This week I wish to deliberate considerably on a simple act that can have huge ramifications for political change. It is also what I consider the noblest act of spirituality.
This act came from a talk that I heard recently from one of my closest friends and colleagues, the deputy vice-chancellor in charge of academic affairs at my university. The greatest thing I owe him is the trust he has in me to change the university and our country, Malaysia.
My friend recently gave a motivational talk to my faculty on his own initiative; I think he did not give this talk to other faculties – as he was previously dean of this faculty, I think he still considers it his “baby” and keeps a special eye on it. I am told it is the biggest faculty and the one that brings in the most income.
Now, I come from a public university background and I am used to talks at the beginning of the new year by vice-chancellors. These talks are called “amanat” in Malay (mandate) and I never heard one that was meaningful or inspiring. There is usually a fanfare of red carpet for the VC to walk in on, then accolades and praises expressed, followed by an hour-long lecture on how everyone in the university must “jaga nama universiti, lonjak nama universiti” (roughly, preserve the university’s good name, raise its profile) and also try to get the Nobel Prize in Technology. All the past 24 years of these talks are complete and utter nonsense to me and my agenda to bring significant change to my race, religion and country. It was all about the university and it simply meant to make sure the VC comes out looking rosy all the time so that he or she can receive the titles, perks and other lucrative government positions after retirement.
My friend was different. There was no red carpet entrance for him. I thought I would be the earliest in the lecture hall but when I arrived I saw someone was already there fiddling with the computer and the video system. Yeah, he was already there. It was 15 minutes to the session and he was setting up the hardware himself.
When the hall was full, he began the 90-minute talk and I sat unmoved during the whole period. Unlike the VCs of public universities that I was used to, my friend did not talk about high impact journals, Nobel Prizes, MOUs with prestigious universities, pleasing the Education Ministry or anything close to academia. Instead, he talked about instilling change in ourselves through two ways: reading books and helping another person.
Now, the first thing about reading was, of course, new to 99% of academics who usually don’t read books at all. I had no problem relating to that, though, because I read to change and better myself too. What struck me flat was the second part of his talk that concentrated on how he had helped three people last year through their personal and professional tribulations. He told how the three tools that he used were patience, constant encouragement and prayers.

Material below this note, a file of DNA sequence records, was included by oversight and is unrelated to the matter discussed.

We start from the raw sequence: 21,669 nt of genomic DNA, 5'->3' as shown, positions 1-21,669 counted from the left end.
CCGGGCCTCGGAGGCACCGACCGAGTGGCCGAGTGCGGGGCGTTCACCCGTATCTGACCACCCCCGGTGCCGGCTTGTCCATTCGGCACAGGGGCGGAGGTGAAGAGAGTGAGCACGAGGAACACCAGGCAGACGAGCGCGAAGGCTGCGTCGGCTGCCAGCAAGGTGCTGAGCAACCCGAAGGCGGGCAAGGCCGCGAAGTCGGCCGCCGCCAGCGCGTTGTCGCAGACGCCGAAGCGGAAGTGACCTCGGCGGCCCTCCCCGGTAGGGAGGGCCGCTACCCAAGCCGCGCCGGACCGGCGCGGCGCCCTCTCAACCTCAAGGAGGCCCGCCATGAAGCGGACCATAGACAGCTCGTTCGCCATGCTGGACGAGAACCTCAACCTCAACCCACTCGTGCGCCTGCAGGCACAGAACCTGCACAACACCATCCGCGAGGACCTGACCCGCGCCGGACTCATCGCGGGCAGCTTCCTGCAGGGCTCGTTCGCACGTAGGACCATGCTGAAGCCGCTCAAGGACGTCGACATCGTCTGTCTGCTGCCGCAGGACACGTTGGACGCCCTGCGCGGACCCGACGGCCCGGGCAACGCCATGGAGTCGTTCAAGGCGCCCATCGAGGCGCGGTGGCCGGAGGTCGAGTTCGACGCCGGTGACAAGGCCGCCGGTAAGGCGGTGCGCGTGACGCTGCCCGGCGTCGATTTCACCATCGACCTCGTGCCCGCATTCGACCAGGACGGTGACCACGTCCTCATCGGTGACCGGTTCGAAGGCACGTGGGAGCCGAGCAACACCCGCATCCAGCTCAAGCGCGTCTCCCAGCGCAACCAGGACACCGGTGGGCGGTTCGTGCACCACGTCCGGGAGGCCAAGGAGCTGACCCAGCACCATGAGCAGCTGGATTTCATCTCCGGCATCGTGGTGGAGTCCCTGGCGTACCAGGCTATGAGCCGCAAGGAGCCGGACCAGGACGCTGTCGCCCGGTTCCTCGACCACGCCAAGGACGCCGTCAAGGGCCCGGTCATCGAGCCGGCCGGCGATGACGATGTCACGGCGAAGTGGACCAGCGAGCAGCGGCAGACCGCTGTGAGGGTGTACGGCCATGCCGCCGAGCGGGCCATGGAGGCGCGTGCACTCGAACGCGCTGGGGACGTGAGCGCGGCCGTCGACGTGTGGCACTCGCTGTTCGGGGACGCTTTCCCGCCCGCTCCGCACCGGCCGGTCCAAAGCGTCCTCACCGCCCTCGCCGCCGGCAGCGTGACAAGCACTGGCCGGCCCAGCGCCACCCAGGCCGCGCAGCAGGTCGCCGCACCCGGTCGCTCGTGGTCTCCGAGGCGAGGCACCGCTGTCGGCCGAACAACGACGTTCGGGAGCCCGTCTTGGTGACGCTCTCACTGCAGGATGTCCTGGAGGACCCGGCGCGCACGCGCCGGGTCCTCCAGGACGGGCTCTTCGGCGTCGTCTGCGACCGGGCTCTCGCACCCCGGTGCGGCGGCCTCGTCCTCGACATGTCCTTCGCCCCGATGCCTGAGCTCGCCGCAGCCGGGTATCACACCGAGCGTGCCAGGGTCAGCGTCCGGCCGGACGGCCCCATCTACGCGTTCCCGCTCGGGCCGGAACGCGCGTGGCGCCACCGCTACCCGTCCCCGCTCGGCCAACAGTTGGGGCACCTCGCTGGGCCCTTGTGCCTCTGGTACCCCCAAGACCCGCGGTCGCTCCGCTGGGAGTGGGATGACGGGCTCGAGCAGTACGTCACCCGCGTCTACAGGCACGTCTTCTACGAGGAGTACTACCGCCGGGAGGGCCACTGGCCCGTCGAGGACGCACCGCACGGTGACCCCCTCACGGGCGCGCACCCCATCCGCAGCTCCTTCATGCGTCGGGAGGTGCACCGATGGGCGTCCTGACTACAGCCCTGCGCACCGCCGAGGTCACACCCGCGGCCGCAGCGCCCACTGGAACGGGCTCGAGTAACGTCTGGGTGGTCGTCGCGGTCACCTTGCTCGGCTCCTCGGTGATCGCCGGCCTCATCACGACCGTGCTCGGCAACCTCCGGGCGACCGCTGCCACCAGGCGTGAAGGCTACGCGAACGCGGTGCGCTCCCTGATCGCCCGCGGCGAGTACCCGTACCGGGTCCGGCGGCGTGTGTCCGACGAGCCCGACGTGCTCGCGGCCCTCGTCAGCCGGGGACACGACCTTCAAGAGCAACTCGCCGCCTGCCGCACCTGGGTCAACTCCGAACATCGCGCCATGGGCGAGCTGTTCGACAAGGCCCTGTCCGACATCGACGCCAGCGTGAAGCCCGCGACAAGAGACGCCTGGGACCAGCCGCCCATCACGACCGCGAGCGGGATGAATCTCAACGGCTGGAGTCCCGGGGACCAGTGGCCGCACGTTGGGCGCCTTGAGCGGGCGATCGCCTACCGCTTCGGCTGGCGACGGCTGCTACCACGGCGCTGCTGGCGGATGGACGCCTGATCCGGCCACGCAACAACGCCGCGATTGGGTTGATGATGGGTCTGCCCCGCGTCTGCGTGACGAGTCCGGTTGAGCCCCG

My friend is a devout Christian. At the end of the talk, he shared handwritten letters from the three people he had helped that expressed their gratitude. None of the three was a Christian, they were from three other faiths. I believe he shared the letters not to make himself look like a prig but to create an emotional and human connection with the message of the talk.
When I went home, I sat quietly in the corner of my glass anjung (porch) and pondered the incredible message. As a person who keeps writing and thinking and talking about change in the country, I have always emphasised changing ourselves as citizens. No point praying for change in politicians as they mostly tend to be self-serving. The key is us, we, ourselves. My focus in my writings is how and towards what should we change.
But my friend showed me the oldest, most noble and effective way I had never thought of: just help one person a year. If one million of us helped one other person in the most meaningful way, we have changed two million people. Why two million? Because every time we change others, we change ourselves too.
Now, if the other was one of a different faith and race, what impact do you think it would have? If a billion people helped one other person in one year, we would have change of global proportions.
Helping the other is the most selfless deed that offers the highest form of spiritual growth. Most religious rituals of pilgrimage, prayers, fasting, giving alms are all self-directed and in some ways “selfish” even. Many spiritual masters and teachers have advised that helping others is a way to tame and manage the ego of self-praise and self-aggrandisement that is common to all of us. When we help others we shower precious care on “not I” or “not us”. In our nation all races are guilty of “self-centredness” of “everything me” and “always I”.
Thus, we do not have to demonstrate on the streets or shout in the media or write harsh social media messages to make our voices heard seriously to change our nation and our situations. Just focus on helping one person a year, and the country will right itself in the most meaningful way possible. Simple, right?
Prof Dr Mohd Tajuddin Mohd Rasdi is Professor of Architecture at UCSI University. The views expressed here are entirely the writer’s own.